The opinion of the court was delivered by: MEANEY
The question presented in this review is whether the Bankruptcy Court has the power to require a receiver appointed by a state court more than four months prior to the institution of a Chapter XI proceeding to turn over to the receiver in the Chapter XI proceeding books and records of the debtor. The referee held that section 2, subd. a(21) of the Bankruptcy Act, 11 U.S.C.A. § 11, subd. a(21),
limited the power of the court to enter such an order. Atlanta Flooring & Insulation Co. v. Oberdorfer Ins. Agency, 5 Cir., 1943, 136 F.2d 457; Yoshinuma v. Oberdorfer Ins. Agency, 5 Cir., 1943, 136 F.2d 460. See also: Metcalf v. Barker, 1902, 187 U.S. 165, 23 S. Ct. 67, 47 L. Ed. 122; 1 Collier on Bankruptcy, 14th Ed.,par. 2.78.
The suggestion is now made that the provisions of the New Jersey Corporation Act, under which the state court proceedings were held, are tantamount to bankruptcy legislation and are suspended by the Bankruptcy Act, thus rendering the proceedings in the state court void and the receiver amenable to a turnover order.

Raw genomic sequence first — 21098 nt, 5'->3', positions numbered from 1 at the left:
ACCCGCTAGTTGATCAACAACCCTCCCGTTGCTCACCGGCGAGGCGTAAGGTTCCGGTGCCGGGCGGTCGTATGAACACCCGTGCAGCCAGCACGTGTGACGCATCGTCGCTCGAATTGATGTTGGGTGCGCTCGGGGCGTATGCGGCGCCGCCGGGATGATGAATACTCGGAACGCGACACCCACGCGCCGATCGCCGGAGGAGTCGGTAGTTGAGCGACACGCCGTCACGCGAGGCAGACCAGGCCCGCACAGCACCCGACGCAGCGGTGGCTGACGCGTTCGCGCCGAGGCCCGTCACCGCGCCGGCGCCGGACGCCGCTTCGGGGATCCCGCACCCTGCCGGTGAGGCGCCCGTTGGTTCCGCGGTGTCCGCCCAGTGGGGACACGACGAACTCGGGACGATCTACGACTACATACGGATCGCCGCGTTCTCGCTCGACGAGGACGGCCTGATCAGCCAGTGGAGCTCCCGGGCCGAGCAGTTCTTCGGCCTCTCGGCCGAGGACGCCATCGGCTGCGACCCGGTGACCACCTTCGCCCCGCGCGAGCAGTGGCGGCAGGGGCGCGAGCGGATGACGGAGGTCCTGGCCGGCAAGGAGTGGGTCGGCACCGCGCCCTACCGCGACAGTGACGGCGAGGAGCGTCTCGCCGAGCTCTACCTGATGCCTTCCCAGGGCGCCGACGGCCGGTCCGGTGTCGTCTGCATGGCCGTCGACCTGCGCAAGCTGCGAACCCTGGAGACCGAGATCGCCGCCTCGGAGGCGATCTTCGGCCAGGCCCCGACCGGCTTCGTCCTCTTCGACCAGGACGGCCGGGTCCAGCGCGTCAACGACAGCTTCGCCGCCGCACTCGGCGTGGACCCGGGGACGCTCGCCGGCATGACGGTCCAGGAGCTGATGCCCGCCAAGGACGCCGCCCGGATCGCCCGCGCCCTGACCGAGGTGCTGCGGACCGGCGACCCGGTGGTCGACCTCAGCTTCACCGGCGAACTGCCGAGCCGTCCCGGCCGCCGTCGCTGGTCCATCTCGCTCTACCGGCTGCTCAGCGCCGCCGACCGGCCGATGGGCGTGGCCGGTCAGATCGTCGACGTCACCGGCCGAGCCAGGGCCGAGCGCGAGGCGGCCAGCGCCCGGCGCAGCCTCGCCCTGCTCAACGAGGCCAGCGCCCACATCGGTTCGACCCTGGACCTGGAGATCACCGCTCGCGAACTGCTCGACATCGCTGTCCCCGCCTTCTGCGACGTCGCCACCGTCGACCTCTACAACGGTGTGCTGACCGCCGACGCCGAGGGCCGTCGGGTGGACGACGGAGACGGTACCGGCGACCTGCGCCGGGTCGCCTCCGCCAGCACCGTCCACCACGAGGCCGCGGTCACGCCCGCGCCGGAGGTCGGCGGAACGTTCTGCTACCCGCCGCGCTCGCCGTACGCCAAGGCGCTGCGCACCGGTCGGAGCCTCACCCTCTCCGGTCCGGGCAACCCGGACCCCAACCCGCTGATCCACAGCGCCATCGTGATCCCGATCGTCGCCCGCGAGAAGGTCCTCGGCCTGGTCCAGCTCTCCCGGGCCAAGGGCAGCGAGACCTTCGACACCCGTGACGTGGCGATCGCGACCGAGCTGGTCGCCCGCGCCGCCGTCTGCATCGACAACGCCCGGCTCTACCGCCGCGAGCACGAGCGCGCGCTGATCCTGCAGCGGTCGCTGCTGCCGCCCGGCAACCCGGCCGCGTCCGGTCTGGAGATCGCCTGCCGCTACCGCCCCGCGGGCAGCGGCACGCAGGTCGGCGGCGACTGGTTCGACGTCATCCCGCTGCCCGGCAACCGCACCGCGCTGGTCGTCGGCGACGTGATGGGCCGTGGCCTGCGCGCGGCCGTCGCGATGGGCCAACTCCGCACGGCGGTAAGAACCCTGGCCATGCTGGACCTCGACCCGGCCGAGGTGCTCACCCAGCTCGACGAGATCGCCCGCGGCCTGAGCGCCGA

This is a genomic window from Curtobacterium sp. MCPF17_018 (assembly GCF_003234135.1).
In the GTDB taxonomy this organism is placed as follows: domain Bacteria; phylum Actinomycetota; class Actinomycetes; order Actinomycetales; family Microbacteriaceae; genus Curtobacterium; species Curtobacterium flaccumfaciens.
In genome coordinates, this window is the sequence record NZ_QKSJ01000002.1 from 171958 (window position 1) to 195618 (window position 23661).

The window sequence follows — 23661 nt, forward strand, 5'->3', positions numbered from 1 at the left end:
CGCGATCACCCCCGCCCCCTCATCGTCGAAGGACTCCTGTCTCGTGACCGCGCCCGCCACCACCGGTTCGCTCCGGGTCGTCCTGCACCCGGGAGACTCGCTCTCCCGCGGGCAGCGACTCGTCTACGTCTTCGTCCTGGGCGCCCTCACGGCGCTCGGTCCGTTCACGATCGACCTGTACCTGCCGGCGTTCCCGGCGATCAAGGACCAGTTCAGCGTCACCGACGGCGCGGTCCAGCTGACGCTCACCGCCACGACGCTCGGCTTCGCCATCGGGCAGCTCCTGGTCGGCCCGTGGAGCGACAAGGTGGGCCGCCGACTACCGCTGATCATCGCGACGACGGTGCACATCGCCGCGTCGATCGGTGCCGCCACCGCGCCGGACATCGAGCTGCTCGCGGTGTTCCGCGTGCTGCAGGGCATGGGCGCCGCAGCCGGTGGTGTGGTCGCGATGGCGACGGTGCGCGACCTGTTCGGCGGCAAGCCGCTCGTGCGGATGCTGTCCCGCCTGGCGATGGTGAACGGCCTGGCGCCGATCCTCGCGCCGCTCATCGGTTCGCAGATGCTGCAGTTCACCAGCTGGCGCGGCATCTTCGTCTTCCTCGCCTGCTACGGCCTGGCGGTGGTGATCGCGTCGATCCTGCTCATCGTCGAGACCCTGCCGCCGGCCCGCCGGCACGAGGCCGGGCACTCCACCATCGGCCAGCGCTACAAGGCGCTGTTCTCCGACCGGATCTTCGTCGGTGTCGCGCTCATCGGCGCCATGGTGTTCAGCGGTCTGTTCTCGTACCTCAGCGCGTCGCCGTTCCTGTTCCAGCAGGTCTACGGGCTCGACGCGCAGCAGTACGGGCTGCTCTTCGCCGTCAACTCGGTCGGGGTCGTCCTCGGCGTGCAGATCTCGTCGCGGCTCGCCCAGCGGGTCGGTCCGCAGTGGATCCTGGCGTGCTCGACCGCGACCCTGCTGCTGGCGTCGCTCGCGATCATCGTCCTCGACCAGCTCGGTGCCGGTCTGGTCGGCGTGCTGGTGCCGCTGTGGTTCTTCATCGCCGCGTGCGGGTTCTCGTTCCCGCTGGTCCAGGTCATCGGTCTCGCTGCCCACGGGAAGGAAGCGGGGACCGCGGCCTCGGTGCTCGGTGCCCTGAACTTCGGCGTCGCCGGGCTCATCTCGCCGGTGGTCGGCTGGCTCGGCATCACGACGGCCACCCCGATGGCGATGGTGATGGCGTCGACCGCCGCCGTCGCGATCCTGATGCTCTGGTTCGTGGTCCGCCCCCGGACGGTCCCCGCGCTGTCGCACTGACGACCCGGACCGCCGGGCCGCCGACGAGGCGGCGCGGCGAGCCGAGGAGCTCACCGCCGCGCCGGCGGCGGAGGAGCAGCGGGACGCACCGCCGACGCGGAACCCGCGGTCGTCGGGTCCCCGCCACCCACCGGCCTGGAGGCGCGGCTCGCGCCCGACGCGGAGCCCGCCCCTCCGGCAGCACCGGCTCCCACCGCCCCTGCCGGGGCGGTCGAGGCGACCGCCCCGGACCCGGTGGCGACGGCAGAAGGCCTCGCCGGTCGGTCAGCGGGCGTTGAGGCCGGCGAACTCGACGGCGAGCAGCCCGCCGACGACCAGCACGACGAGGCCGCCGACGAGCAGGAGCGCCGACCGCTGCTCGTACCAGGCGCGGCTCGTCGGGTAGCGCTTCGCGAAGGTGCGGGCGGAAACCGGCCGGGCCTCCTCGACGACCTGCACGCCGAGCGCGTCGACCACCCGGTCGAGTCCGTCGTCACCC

The New Jersey Corporation Act, of which this court takes judicial notice, N.J.S.A. 14:14-3, provides: 'When any corporation shall become insolvent or shall suspend its ordinary business for want of funds to carry on the same, or if its business has been and is being conducted at a great loss and greatly prejudicial to the interest of its creditors or stockholders, any creditor, or any stockholder who owns at least ten per cent of the capital stock of the corporation, may, by petition or bill of complaint setting forth the facts and circumstances of the case, apply to the court of chancery for an injunction and the appointment of a receiver or receivers or trustees.'
The receiver is granted power to take possession of all property, books and records, to sell property, and to dispose of the proceeds under the direction of the court. He is also empowered to settle claims and allow set-offs. N.J.S.A. 14:14-7. The corporation is divested of title to all its property and franchises and title is vested in the receiver. N.J.S.A. 14:14- 9. The court may make a decree dissolving the corporation and declaring its charter forfeited and void unless a reconveyance of remaining assets to the corporation is directed. N.J.S.A. 14:14-10. Classification of creditors is provided for and the order of payment of claims is prescribed. N.J.S.A. 14:14-23. The test of insolvency under the New Jersey Corporation Act has been defined as the inability to meet pecuniary liabilities as they mature by available assets or honest use of credit. Walser v. Northern Valley Bldg. Corp., N,J., E. & App. 1929, 147 A. 494. This is substantially the same test prescribed in Chapter XI under which the present proceedings have been instituted. Section 323 of the Bankruptcy Act, 11 U.S.C.A. § 723, requires that 'A petition filed under this chapter shall state that the debtor is involvement or unable to pay his debts as they mature, * * * '.